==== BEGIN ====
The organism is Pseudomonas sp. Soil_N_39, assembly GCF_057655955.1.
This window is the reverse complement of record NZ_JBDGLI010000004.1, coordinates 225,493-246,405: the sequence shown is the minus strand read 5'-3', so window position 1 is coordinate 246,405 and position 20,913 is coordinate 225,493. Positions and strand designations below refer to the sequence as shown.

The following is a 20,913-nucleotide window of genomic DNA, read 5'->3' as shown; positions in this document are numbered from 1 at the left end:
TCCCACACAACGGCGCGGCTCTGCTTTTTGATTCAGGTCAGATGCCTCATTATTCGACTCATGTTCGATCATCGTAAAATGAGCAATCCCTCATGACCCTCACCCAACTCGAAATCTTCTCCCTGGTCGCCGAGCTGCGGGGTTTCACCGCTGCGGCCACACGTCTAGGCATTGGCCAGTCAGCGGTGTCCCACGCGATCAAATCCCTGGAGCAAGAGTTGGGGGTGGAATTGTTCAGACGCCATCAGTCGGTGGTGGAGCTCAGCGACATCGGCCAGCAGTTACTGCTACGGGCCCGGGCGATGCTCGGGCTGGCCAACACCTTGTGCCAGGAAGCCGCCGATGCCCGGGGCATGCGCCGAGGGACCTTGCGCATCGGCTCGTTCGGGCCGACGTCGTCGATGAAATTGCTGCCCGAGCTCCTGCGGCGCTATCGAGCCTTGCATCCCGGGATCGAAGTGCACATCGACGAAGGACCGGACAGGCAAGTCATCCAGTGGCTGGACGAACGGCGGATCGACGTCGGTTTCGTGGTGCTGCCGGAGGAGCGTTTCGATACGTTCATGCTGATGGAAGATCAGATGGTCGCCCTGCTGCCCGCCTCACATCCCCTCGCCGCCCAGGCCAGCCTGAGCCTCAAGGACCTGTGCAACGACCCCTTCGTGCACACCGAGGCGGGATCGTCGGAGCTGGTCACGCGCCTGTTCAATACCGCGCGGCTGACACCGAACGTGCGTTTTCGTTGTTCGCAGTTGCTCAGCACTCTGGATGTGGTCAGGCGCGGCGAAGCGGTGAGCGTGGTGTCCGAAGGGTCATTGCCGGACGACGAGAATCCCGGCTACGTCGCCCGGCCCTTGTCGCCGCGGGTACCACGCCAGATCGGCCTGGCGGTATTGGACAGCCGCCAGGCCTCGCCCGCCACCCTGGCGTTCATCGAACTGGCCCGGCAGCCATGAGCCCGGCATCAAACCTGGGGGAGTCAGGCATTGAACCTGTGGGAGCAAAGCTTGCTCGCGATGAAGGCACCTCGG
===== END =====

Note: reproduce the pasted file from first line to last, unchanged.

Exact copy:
The organism is Pseudomonas sp. Soil_N_39, assembly GCF_057655955.1.
This window is the reverse complement of record NZ_JBDGLI010000004.1, coordinates 225,493-246,405: the sequence shown is the minus strand read 5'-3', so window position 1 is coordinate 246,405 and position 20,913 is coordinate 225,493. Positions and strand designations below refer to the sequence as shown.

The following is a 20,913-nucleotide window of genomic DNA, read 5'->3' as shown; positions in this document are numbered from 1 at the left end:
TCCCACACAACGGCGCGGCTCTGCTTTTTGATTCAGGTCAGATGCCTCATTATTCGACTCATGTTCGATCATCGTAAAATGAGCAATCCCTCATGACCCTCACCCAACTCGAAATCTTCTCCCTGGTCGCCGAGCTGCGGGGTTTCACCGCTGCGGCCACACGTCTAGGCATTGGCCAGTCAGCGGTGTCCCACGCGATCAAATCCCTGGAGCAAGAGTTGGGGGTGGAATTGTTCAGACGCCATCAGTCGGTGGTGGAGCTCAGCGACATCGGCCAGCAGTTACTGCTACGGGCCCGGGCGATGCTCGGGCTGGCCAACACCTTGTGCCAGGAAGCCGCCGATGCCCGGGGCATGCGCCGAGGGACCTTGCGCATCGGCTCGTTCGGGCCGACGTCGTCGATGAAATTGCTGCCCGAGCTCCTGCGGCGCTATCGAGCCTTGCATCCCGGGATCGAAGTGCACATCGACGAAGGACCGGACAGGCAAGTCATCCAGTGGCTGGACGAACGGCGGATCGACGTCGGTTTCGTGGTGCTGCCGGAGGAGCGTTTCGATACGTTCATGCTGATGGAAGATCAGATGGTCGCCCTGCTGCCCGCCTCACATCCCCTCGCCGCCCAGGCCAGCCTGAGCCTCAAGGACCTGTGCAACGACCCCTTCGTGCACACCGAGGCGGGATCGTCGGAGCTGGTCACGCGCCTGTTCAATACCGCGCGGCTGACACCGAACGTGCGTTTTCGTTGTTCGCAGTTGCTCAGCACTCTGGATGTGGTCAGGCGCGGCGAAGCGGTGAGCGTGGTGTCCGAAGGGTCATTGCCGGACGACGAGAATCCCGGCTACGTCGCCCGGCCCTTGTCGCCGCGGGTACCACGCCAGATCGGCCTGGCGGTATTGGACAGCCGCCAGGCCTCGCCCGCCACCCTGGCGTTCATCGAACTGGCCCGGCAGCCATGAGCCCGGCATCAAACCTGGGGGAGTCAGGCATTGAACCTGTGGGAGCAAAGCTTGCTCGCGATGAAGGCACCTCGG